Admit it. You know it’ll make you feel better. You know you should be doing it. Yes, I’m talking about yoga, and I keep putting it off too. So, what’s stopping us?
For me, I keep getting stuck in the same old rut in how I think about a “workout.” Being a former athlete, I’m locked into the idea of going to the gym, breaking a sweat on a machine, lifting some weights, suffering the consequences in my arthritic joints for the next 24-48 hours… and then avoiding the gym for several days.
A conversation with Barbara Kosciewicz, director of High Street Yoga and Wellness, though, has given me new hope that I can break the cycle. The idea of yoga is to open yourself up, and in that spirit, I asked Barbara to tell us what it’s all about. For more details and to see photos of her tranquil studio – yes, you can find inner peace on High Street! – check out her website and her blog.
High Street Yoga and Wellness is on the second floor at 141 E. High Street, above the Academy of Massage Therapy and Bodyworks. Their refurbished and air-conditioned building is across the street from Borough Hall, where there’s ample parking. (More on the Academy in a future post.)
PP: What’s a typical class like? How long is it?
BK: There are many styles and types of yoga. I really like to help people focus on slowing down, focusing on their breath and truly relaxing. A class is an hour and fifteen minutes. The beginning is all about settling in. It’s hard to walk in the door and just start meditating. So we take deep breaths, focusing on the breathing. Then we move into gentle stretching, easing into the physical practice of yoga. The last 10-15 minutes are for deep relaxation.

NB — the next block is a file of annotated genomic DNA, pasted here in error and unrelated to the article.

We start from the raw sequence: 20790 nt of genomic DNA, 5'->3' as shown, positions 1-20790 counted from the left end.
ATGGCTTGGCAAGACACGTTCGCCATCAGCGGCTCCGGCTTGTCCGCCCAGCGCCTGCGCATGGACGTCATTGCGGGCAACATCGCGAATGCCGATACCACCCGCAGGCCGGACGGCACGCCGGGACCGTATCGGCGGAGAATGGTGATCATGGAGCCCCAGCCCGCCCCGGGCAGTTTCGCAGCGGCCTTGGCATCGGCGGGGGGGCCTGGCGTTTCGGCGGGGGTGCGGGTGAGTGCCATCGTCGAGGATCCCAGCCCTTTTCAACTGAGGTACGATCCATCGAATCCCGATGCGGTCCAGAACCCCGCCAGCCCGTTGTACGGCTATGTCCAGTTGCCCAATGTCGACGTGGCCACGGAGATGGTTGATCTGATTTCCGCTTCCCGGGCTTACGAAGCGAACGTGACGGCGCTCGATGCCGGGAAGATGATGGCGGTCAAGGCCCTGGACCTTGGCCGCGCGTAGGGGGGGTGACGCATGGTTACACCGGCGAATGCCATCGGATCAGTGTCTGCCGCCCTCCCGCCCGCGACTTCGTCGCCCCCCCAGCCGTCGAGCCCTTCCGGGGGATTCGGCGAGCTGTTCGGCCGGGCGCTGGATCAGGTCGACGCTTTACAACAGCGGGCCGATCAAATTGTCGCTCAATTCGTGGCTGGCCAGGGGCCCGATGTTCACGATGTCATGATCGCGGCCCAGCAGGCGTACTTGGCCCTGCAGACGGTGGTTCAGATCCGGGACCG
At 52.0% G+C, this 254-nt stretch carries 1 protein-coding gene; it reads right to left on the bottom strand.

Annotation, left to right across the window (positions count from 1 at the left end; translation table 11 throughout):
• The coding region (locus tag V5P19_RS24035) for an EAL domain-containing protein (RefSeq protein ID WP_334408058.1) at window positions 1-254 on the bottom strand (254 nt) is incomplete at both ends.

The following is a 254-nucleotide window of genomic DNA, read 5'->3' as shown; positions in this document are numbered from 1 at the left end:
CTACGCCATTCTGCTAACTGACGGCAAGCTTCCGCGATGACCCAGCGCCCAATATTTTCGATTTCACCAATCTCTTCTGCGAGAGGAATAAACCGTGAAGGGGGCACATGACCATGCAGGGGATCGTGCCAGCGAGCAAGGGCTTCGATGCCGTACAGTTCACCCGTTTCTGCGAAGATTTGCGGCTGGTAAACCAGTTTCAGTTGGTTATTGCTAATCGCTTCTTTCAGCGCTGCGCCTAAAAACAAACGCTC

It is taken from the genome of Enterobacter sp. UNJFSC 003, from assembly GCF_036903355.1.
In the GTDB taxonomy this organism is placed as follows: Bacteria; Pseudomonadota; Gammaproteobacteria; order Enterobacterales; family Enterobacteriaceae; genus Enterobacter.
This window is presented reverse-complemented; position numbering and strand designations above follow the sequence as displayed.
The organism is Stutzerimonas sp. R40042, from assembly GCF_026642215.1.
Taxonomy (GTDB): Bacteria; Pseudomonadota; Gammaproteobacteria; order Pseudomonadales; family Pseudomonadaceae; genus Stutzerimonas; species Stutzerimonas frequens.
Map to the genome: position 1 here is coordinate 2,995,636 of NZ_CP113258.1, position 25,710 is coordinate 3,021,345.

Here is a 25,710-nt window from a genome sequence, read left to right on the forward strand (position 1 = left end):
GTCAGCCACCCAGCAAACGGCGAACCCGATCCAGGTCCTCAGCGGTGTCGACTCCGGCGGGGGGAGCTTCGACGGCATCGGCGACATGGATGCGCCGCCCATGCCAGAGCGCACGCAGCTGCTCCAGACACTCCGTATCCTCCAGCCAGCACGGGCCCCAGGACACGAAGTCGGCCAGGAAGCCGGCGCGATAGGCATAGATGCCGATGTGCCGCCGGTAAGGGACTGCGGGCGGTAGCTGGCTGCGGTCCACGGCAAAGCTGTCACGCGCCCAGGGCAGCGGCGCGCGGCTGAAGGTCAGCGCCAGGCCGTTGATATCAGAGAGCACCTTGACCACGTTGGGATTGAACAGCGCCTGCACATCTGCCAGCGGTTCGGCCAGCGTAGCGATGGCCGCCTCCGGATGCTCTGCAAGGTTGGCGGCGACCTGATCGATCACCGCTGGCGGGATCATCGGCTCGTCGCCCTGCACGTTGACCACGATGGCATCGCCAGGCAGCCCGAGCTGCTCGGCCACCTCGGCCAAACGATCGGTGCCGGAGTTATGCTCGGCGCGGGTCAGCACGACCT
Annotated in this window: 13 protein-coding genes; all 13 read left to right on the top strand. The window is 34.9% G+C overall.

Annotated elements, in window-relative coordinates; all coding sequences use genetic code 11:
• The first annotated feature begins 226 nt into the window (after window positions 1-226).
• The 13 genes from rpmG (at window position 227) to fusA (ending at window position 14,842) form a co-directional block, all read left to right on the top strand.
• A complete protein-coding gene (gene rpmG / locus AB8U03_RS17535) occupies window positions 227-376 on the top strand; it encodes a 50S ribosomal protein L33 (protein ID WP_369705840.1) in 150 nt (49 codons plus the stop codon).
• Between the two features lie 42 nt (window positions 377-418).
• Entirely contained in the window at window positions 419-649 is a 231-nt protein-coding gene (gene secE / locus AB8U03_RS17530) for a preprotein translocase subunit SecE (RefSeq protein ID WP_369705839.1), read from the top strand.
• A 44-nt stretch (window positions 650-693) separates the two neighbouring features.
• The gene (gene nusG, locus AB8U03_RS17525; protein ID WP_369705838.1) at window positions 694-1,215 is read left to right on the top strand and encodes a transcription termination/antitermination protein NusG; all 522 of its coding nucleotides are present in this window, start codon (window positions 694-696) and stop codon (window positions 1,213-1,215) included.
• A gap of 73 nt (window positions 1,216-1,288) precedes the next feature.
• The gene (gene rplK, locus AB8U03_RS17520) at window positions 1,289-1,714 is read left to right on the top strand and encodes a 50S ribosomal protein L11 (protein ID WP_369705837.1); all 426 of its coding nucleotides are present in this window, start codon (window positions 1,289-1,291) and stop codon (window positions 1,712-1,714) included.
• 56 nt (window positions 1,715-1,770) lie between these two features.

PP: Your website says: “A typical class at High Street Yoga offers breath awareness, centering/meditation, sequenced and clearly explained asana (physical postures) and, of course, Savasana (final relaxation).” Where do all those strange words come from?
BK: There is an ancient Indian text, written in Sanskrit, that’s called the Yoga Sutras by Patanjali. It’s based on 8 philosophies or steps to achieve a quiet mind. It’s not a religion. That’s where the terms come from.
PP: What if I’ve never meditated before. What happens?
BK: I guide the class to use their breath to still their minds. Meditation is really all about quieting the mind. We take deep, full breaths in and out. The idea is to stop yourself from thinking about work, your day, your lists. Your breath is the one thing that’s constant. That’s the place to always come back to.
By the way, I don’t incorporate chanting into my classes. I want everyone to be comfortable, and some people may be put off by chanting.
Traditionally, yogis did the physical practice of the poses so that they could sustain long hours of meditation. The Western take on this, though, is the reverse – more physical practice, less meditation.
PP: How can I do yoga if I can’t even touch my toes?
BK: You don’t have to be completely flexible in order to do yoga. There are several versions of a pose, so I can help people do what’s comfortable for them. We have props, such as blocks and straps, to help people do the poses at their own comfort level.
PP: How many people are in a class, and what should I bring?
BK: The class size varies. There could be anywhere from 3-9 people. We have mats that people can borrow, or you can bring your own. Dress comfortably, preferably in layers. And bring a water bottle. Classes cost $12 each, and there are packages available.
The Yoga article is interesting. Been wanting to improve my flexibility and
fitness for a while now, and the P90-X DVDs are just collecting dust.
I think this might be the ticket!
Hey, Joe – I’m desperately trying to get in shape for the alumni game, so I don’t end up needing some kind of orthopedic surgery afterwards! Seriously, yoga would be so good for all of us. I’m convinced that flexibility is the key to longevity. (mental flexibility too!) Sue